The right-wing outrage machine began touting a blockbuster, “never-before-seen” video of Barack Obama during the day Tuesday, building to a crescendo and then the delivery of 5-year-old footage that revealed the following blockbusters: Then-senator from Illinois could lay on the Southern, Baptist preacher patois and lay it on thick; he felt New Orleans got screwed in the response to Hurricane Katrina and, finally, he favored special programs to help the urban poor, some of whom he suggested might be, yes, African American.
Y’all oughta give the video a listen just to enjoy Obama’s over-the-top Sunday-goin’-ta-meetin’ stylings. He made the speech in June 2007 before a group of black ministers and others at Hampton University in Virginia. Other than the semantic extremes the candidate invoked to related to his audience, the other “revelations” will be mightily disappointing.
The video reveals the senator from Illinois speaking warmly about his then-pastor, the Rev. Jeremiah Wright, whom Obama would dump almost a year later, when the fiery minister’s “God damn America” pronouncement came to light. But we already knew that Obama embraced, then cast aside, the firebrand minister.
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The video also reveals Obama postulating on the roots of urban despair and anger, as exposed by the 1992 Los Angeles riots and Hurricane Katrina in 2005, and also touting a series of programs to alleviate poverty. But we already knew that Obama talked about those things.
Conservatives have been desperately casting about for a “gotcha” video to attack Obama since last month. That’s when Republican presidential nominee Mitt Romney created a furor with his misguided remarks about the “47%.” In a video first released by liberal Mother Jones magazine, Romney told a group of rich donors how 47% of Americans consider themselves “victims” and enjoy being dependent. He said he could not worry about those people whom he described as “unwilling to take responsibility for their lives.” Polls have revealed that many Americans felt outraged by those comments.
The Republicans’ first swing at a rebuttal came last month, when they released a 14-year-old audio clip in which Obama told a college audience that he favored “redistribution.” Sure confirmation of the president’s socialist sensibilities, partisans declared. The attack floundered, though, as the full recording showed Obama had actually been speaking more expansively about making government efficient and endorsing “competition” in the “marketplace.”
The latest attempt was heralded Tuesday with a blaring headline on the Drudge Report, the conservative-oriented news aggregator. The site teased the video, promising “THE ACCENT... THE ANGER... THE ACCUSATIONS... THE SERMON...”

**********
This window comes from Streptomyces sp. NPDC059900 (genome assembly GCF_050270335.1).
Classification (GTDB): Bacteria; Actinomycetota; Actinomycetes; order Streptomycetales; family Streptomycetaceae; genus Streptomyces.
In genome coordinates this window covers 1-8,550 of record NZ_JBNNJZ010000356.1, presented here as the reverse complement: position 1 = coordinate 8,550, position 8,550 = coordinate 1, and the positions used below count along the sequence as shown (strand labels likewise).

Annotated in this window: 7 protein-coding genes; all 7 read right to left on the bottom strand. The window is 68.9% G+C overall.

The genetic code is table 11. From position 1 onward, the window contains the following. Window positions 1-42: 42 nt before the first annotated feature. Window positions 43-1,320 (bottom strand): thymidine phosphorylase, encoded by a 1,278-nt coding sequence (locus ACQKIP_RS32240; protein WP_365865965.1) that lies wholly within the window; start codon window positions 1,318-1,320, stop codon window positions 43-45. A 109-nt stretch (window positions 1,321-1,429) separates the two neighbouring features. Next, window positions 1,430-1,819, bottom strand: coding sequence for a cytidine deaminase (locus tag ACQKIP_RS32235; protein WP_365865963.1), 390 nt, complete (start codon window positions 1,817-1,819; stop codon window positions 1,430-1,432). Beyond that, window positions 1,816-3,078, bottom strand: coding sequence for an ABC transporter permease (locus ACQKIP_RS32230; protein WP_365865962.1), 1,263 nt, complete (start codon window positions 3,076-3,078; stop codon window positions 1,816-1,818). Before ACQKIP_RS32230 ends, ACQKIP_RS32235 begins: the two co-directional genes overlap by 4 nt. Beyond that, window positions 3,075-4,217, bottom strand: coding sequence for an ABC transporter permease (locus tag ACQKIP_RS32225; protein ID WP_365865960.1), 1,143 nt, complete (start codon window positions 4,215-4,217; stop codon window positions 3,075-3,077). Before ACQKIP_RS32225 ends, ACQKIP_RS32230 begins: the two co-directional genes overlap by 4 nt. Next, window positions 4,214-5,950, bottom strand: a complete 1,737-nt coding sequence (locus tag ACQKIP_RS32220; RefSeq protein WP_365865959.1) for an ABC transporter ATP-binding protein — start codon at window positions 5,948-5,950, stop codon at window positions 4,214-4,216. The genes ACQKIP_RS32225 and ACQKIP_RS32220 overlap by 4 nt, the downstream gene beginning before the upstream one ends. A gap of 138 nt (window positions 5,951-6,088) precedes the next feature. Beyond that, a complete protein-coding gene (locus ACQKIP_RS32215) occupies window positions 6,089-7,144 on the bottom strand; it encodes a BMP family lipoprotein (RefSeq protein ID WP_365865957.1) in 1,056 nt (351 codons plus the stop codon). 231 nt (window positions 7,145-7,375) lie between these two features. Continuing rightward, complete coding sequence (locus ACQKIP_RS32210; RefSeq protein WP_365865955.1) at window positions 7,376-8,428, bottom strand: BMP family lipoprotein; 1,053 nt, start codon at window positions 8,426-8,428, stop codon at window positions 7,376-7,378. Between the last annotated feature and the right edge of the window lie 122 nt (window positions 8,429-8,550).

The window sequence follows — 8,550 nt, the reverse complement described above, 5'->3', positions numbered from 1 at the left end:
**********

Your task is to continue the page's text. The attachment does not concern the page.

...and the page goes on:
Fox News' Sean Hannity then introduced the video on his evening program with Daily Caller boss Tucker Carlson, who “broke” the big story. The two expressed shock and dread at Obama’s performance. “This is not a dog whistle, this is a dog siren, appeals to racial solidarity,” said Carlson. “This,” he added, “is what a demagogue does and it’s wrong.”
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A close listen to the nearly-40-minute video won't reveal anything about "white majority profits"--so it's unclear where that sentiment comes from, other than the author's desire to stir resentment among white voters.
What the video does show is Obama at one point questioning why relief for Hurricane Katrina was conditioned on local matching payments under something called the Stafford Act, when New York and Florida made no such payments after the Sept. 11 attacks and Hurricane Andrew, respectively. This is also not new, since Obama already had raised the issue of matching payments at a (not exactly top-secret) congressional hearing earlier in 2007.
Some critics have theorized that New Orleans got less federal support because of its largely African American population. But the full tape shows Obama addressed that point directly, saying people had asked him “was race the reason” for the inadequate response. “I said ‘No, this administration was colorblind in its incompetence.’”
The rest of the Obama speech is the kind of disquisition on urban poverty which Obama and other Democrats have delivered for years. The candidate told the largely African American audience that the 1992 L.A. riots didn’t erupt overnight but built from a “quiet riot” over many years.